I had come to know Fred in a social way by then and subtly tried to get him to talk about it a little. He didn’t take umbrage. He didn’t deny it but he wasn’t going to augment my hearsay knowledge with any solid details either and it was pretty clear that he’d be just as happy if I kept it under my hat. And then when the proposed book on ancient Londoners ran into a budget shortfall and got boiled down to a much tinier booklet, I thought, “Yeh, Fred doesn’t need the grief. I’ll sit on it too.”
And I wouldn’t be blabbing about it today if Fred hadn’t come to terms with it himself in recent years and spoken about it in some detail at meetings of the Baconian Club. After Kingsmill’s closed in 2014 and the building was purchased and transformed into a satellite campus of Fanshawe College, Fred gave a couple of talks to our club about the history of the store and the eccentricities of his mercantile progenitors. I recognized a similar defusing of the scandalous past when I recently visited Australia where the descendants of 19th century Britons who’d been deported to a penal colony half away around the globe, were no longer so circumspect about acknowledging the deeds of their forbears; in fact they were rather proud of them.
Closing up the store definitely removed candour’s primary deterrent for Fred. But there also seems to be a term limit of about a century and a half to any scandal’s capacity to bite. When enough time has passed, infamous relatives can actually begin to take on a certain fascination and cachet. Not only can you talk about the rogues in your family tree with reputational impunity; you might even arouse envy among your contemporaries who secretly wish their forbears hadn't all been such four-square dullards..
My greatest debt of gratitude to Fred is for introducing me to the Baconian Club. He’d been reading my stuff in the paper and enjoying it and contacted me in 1988 in his capacity as that year's president to see if I’d be interested in giving a talk at the midwinter banquet of London’s last remaining men’s club. Now 135 years old, the Baconians started up as a fraternal organization where young lawyers, journalists, teachers and doctors could hone and develop their skills as speakers and debaters. The talk I gave that night – entitled Towards a Forest City Mythology – was a lighthearted romp through London history where I explored incidents from the city’s past which I thought were reflective of some of the world’s great legends and myths. (I still think Slippery the Sea Lion as Sisyphus was pretty inspired.)
Fred had warned me that Baconians could be utterly brutal to guest speakers they didn't like and London lawyer, Sam Lerner, did not disappoint; delivering a gleefully sadistic evisceration of my performance that was almost as long as my talk. Or does my memory exaggerate the duration of that eye-watering ordeal? I was stunned to have provoked such a tirade and can’t say that I ever did warm to Sam. But even in the depths of that merciless chewing out, I recognized the rare value of this company of men who could be counted on to grapple with ideas in an atmosphere where absolutely no holds were barred and I joined the club two years later.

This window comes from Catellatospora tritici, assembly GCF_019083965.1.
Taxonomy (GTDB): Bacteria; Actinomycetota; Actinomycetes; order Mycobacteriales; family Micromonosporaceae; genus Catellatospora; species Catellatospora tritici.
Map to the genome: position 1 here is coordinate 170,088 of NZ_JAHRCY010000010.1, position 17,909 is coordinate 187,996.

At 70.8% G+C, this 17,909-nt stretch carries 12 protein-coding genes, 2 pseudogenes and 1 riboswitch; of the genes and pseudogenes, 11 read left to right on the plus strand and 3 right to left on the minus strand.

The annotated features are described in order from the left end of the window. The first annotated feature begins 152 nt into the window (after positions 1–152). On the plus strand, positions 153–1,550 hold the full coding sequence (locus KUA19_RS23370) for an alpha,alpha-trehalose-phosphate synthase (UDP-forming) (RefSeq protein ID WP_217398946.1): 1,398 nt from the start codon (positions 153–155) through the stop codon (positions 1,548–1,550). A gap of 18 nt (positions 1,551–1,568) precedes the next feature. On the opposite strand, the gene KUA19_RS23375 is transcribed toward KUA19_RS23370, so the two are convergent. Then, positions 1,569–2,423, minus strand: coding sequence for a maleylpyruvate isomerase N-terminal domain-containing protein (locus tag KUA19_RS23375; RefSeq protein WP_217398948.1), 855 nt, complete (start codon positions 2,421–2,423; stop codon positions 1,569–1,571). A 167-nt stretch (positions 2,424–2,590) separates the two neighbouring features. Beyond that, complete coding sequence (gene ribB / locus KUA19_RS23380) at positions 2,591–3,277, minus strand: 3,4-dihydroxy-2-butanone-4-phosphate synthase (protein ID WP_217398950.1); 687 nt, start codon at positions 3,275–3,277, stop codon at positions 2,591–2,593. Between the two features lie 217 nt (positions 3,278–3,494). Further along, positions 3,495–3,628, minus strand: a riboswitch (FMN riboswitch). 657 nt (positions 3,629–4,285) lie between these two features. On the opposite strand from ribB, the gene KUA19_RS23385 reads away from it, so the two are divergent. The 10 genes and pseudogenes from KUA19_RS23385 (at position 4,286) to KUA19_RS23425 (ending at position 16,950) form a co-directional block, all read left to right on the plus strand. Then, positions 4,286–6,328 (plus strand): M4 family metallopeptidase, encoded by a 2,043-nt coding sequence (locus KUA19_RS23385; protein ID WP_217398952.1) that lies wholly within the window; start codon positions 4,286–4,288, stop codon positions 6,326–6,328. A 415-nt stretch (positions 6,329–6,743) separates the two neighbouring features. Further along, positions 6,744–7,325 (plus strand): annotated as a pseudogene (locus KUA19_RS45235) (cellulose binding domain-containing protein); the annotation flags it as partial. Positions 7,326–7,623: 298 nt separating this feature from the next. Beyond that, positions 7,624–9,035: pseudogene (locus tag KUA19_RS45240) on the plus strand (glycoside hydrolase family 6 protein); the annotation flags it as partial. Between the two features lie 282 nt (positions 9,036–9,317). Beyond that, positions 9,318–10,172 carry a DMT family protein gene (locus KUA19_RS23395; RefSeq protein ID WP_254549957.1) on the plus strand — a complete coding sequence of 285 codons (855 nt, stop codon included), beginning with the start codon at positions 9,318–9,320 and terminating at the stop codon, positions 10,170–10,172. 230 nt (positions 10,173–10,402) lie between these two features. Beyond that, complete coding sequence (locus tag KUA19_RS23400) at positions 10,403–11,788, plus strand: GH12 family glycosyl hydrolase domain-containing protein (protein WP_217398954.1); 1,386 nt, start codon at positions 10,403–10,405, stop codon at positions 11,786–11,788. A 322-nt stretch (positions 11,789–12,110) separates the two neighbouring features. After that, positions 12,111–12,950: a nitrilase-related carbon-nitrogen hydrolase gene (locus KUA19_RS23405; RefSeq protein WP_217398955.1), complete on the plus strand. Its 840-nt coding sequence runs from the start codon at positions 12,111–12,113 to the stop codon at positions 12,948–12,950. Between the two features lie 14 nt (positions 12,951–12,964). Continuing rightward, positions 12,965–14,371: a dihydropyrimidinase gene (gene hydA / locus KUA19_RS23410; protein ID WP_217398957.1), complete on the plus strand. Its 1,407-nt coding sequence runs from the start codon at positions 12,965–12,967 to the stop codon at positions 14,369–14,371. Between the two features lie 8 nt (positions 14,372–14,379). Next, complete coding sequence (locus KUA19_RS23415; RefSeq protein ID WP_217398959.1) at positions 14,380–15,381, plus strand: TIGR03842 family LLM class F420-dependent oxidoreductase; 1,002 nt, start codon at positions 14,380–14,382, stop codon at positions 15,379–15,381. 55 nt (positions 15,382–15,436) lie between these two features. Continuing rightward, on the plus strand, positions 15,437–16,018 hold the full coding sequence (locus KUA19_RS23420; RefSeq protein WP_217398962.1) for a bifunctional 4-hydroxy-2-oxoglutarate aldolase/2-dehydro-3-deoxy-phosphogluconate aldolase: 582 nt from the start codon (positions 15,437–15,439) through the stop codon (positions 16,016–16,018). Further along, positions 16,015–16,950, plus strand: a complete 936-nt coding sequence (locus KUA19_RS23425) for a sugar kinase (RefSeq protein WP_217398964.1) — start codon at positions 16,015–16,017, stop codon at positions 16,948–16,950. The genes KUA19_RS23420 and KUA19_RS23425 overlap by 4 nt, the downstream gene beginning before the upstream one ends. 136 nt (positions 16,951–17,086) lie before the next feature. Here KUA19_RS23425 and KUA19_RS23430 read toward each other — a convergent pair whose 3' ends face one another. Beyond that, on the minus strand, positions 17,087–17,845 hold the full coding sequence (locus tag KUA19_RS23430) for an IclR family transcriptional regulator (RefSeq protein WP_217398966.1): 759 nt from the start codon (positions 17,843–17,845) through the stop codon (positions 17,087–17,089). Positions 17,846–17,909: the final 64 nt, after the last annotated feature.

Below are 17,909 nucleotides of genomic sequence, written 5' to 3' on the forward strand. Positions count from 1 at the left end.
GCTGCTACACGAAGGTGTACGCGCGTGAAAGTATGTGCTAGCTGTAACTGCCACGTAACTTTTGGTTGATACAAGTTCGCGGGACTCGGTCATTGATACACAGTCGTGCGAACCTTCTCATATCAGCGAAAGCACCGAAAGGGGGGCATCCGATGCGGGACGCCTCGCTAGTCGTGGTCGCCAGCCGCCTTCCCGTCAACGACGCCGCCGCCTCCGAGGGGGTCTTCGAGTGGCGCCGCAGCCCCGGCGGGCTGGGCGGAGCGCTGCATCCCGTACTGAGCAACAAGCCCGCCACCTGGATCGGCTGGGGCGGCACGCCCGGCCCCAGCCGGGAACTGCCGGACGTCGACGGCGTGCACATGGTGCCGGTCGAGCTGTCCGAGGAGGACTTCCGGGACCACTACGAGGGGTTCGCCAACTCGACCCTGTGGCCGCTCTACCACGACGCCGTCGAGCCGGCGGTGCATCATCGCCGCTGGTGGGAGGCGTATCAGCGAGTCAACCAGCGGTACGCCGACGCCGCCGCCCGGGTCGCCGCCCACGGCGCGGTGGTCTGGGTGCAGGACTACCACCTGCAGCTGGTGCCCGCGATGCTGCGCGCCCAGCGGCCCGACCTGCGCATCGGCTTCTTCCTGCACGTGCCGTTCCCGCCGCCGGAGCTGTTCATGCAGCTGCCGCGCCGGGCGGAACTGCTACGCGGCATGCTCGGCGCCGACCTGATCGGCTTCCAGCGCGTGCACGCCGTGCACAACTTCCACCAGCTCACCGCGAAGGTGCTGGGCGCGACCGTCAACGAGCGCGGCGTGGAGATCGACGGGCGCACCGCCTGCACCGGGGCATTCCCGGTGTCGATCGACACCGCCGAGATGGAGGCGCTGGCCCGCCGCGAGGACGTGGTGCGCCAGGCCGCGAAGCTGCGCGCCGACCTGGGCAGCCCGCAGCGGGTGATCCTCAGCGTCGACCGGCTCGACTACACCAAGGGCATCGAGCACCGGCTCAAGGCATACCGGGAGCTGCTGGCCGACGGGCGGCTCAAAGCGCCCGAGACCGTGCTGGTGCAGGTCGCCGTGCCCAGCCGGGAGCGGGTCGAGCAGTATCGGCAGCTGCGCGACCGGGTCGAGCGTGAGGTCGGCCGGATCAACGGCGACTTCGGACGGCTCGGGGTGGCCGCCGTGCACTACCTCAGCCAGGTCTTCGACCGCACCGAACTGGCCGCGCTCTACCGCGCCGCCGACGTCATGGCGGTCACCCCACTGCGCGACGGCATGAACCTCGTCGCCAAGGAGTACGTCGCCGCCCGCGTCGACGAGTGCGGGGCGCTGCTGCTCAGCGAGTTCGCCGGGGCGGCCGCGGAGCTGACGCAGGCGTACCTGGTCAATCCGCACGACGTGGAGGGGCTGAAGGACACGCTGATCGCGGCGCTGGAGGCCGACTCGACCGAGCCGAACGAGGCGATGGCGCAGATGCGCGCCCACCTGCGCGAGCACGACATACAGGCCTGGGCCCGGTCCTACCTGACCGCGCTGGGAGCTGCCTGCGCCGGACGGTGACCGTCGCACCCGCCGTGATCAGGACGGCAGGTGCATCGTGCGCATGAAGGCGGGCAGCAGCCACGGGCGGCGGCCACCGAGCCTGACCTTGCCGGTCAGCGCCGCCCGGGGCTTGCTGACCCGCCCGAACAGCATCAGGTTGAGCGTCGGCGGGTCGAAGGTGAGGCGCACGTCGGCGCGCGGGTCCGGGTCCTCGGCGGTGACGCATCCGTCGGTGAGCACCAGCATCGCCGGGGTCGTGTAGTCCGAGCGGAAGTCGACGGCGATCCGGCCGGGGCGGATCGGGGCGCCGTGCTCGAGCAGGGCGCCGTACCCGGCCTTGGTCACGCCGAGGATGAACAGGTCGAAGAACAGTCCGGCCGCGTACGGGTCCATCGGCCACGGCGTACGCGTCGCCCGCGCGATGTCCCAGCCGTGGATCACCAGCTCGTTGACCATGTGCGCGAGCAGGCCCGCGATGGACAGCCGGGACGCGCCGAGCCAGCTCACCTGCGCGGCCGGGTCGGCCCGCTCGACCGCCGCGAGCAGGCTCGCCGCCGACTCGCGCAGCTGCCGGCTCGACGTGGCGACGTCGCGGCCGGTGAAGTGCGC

Thankfully, not all Baconians come on like Genghis Khan, and Fred was revered as one of our most obliging and winsome members. In his tribute at the funeral, fellow Baconian Keith McKee recalled how often Fred would begin some observation with the word, “Incidentally”. A phrase I particularly associate with him, uttered as he was about to consider an alternative perspective on some matter, was, “Now, in fairness”. Both phrases bespeak a habitual graciousness and thoughtfulness – a generous broad-mindedness and openness to other points of view – which were hallmarks of the Fred Kingsmill I knew.
No small part of the fun of the Baconian Club is our po-faced regard for the conventions and etiquette of formal meetings. We address each other by our last names. You must be acknowledged by the president before you speak and you must stand up when you do so. This last year, Fred was granted a dispensation on the rule to stand as he’d been taking longer and longer to rise from his chair, and would self-deprecatingly say as he struggled to an upright position, “Leaping to my feet.”
In Fred’s obituary notice his family thanked “everyone who made it possible for Fred to spend his final days at home.” That was a blessing for everybody involved and a truly just reciprocation. Over all the years I knew him, Fred was the mainstay of an unsung organization called the London Consistory Club which provided hospital beds and walkers at no cost to anyone who requested them, with Fred overseeing their delivery to people’s homes in Kingsmill’s trucks.
On the way out of the funeral service, the St. Paul’s bells started up one more time with a recessional of Holy, Holy, Holy, Lord God Almighty. And it occurred to me that perhaps our city’s oldest church hadn’t really bent their tradition so very much out of shape when they offered up that knell for Fred. If you don’t think in terms of an empire or a country but instead consider the honour and service that this private citizen unfailingly paid to the city that grew up around his family's store and within the sound of those bells, then there really was something rather royal about Fred Kingsmill.
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THE AQUINAS LECTURE